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Zim pays high economic price for hefty infrastructure spend

Local News
Presidential Advisory Council member Busisa Moyo

An expensive but vital infrastructure revamp being executed by President Emmerson Mnangagwa’s administration could by far be the biggest headwind confronting Zimbabwe’s new currency - Zimbabwe Gold (ZiG), a poll of leading analysts showed this week.

They said to save ZiG from suffering a similar fate to the Zimbabwe dollar (ZWL),  which was ditched on April 5, authorities must avoid resorting to the inflation - inducing printing press to fund the massive infrastructure facelift programme.

Money printing demonstrated its destructive effect during the decade to 2008, when the central bank relied on quantitative easing to salvage a faltering economy, but inevitably led to the collapse of the local currency when inflation hit 500 billion percent.

The infrastructure facelift includes two phases of the Emergency Road Rehabilitation Programme (ERRP), which has been extended.

New dams have also been built under multibillion dollar projects, along with irrigation and other critical infrastructure.

The US$90 million Mbudzi interchange project in Harare and the 580-kilometre Harare – Masvingo - Beitbridge roads facelift are among flagship projects.

Units 7 and 8 at Hwange Power Station were completed at a cost of US$1,5 billion last year, funded through Chinese loans.

For most part, Zimbabwe is executing these projects from internal resources.

But experts say the right way to fund big infrastructure projects would be borrowing long term loans from the global financial system which has lower rates of around 2% and longer tenures of up to 25 years.

This way, economies don’t run the risk of printing cash to pay out the bill, which fires up money supply and ignites inflationary pressures.

However, Zimbabwe has been excluded from the global financial system since 1999 after defaulting on repaying loans. In addition, the southern African country has been under various sanctions from the West for policies largely blamed on former leader, the late former President Robert Mugabe, including the seizures of farms from white farmers. Servicing expensively priced loans from the domestic market has led to exponential growth in money supply.

Annual inflation spiralled to 55% in March, the third straight month of a rise after beginning the year at 38% and 47% in February.

The deposed Zimbabwe dollar collapsed by 74% in the first quarter alone, after losing over 99% of its value last year, prompting the government to pivot towards the new currency, ZiG.

According to Finance minister Mthuli Ncube’s budget statement for 2024 presented in November last year, Zimbabwe’s total public and public guaranteed debt was US$17,7 billion as of September 2023.

Of this debt, US$12,7 billion was foreign debt and US$5 billion local. Domestic debt was US$5,2 billion in December 2022.

Felix Mhona the Minister of Transport and Infrastructure Development, admitted during a media tour of the Mbudzi interchange in February that Zimbabwe was paying heavily to upgrade its infrastructure.

“You must bear with us that we are using internal resources and if we were in other countries, you would see that we would get cheap funding, concessional loans, from the World Bank or other institutions. But alas, we are using our funds, which are also having competing effects in terms of the budgetary processes,” Mhona said.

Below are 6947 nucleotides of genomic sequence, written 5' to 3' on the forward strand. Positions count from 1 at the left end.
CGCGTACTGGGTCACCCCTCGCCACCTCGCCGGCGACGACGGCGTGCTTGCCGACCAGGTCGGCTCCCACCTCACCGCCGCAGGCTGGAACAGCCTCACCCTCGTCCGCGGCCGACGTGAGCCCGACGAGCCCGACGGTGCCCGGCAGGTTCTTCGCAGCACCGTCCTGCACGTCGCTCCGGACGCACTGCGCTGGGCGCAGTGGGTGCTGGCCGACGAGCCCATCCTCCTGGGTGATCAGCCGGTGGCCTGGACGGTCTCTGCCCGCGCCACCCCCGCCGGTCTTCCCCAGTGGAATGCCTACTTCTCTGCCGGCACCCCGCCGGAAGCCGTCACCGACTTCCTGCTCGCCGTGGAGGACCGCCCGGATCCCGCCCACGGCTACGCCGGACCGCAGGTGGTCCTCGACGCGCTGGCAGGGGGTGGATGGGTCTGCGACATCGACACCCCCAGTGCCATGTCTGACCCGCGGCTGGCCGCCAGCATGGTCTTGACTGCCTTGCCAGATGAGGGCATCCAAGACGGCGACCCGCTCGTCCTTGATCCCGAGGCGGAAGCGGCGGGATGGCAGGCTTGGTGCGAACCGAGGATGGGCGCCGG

The dangers of borrowing domestically run deeper, analysts say.

According to Chenayi Mutambasere, a development economist, in a highly inflationary economy such as Zimbabwe, there was a risk of inflating of prices by contractors to hedge against currency risks.

“Using the local currency for infrastructure projects may lead to inflated prices,” Mutambasere said.

“Contracts often include provisions to mitigate the risk of currency depreciation. This is especially true for ZiG, which currently lacks physical notes or coins and is not easily exchangeable. Such circumstances could exert pressure on the exchange rate against the US dollar and contribute to inflation.”

Prosper Chitambara, chief economist at the Labour and Economic Development Research Institute of Zimbabwe, said domestic debt had surged due to government’s reliance on internal resources to finance capital projects.

“Definitely domestic debt has increased,” Chitambara said.

“When you look at the numbers, there has been a significant increase in domestic debt on account of the fact that government has to seek recourse to domestic financing of infrastructure projects,” Chitambara said.

Former Finance minister Tendai Biti said he was worried about the cost of roads in Zimbabwe.

“It is clear that internationally, the cost of a road should be around US$1 million per kilometre. But we know that a few of these contractors have been charging as much as US$3 million per kilometre.

This is why the government cannot cope. The economy has no capacity to deal with such unplanned expenditure,” Biti said.

Last year, one of Mnangagwa’s advisors, Busisa Moyo said bonds were the right instruments to fund infrastructure.

Moyo, chairman of the macroeconomic cluster in Mnangagwa’s Presidential Advisory Council said Zimbabwe’s isolation was a major factor.

“We cannot go to Europe to raise a bond to build roads. We are excluded from foreign debt markets, but we want to grow. So, we are in a conundrum,” Moyo said then.

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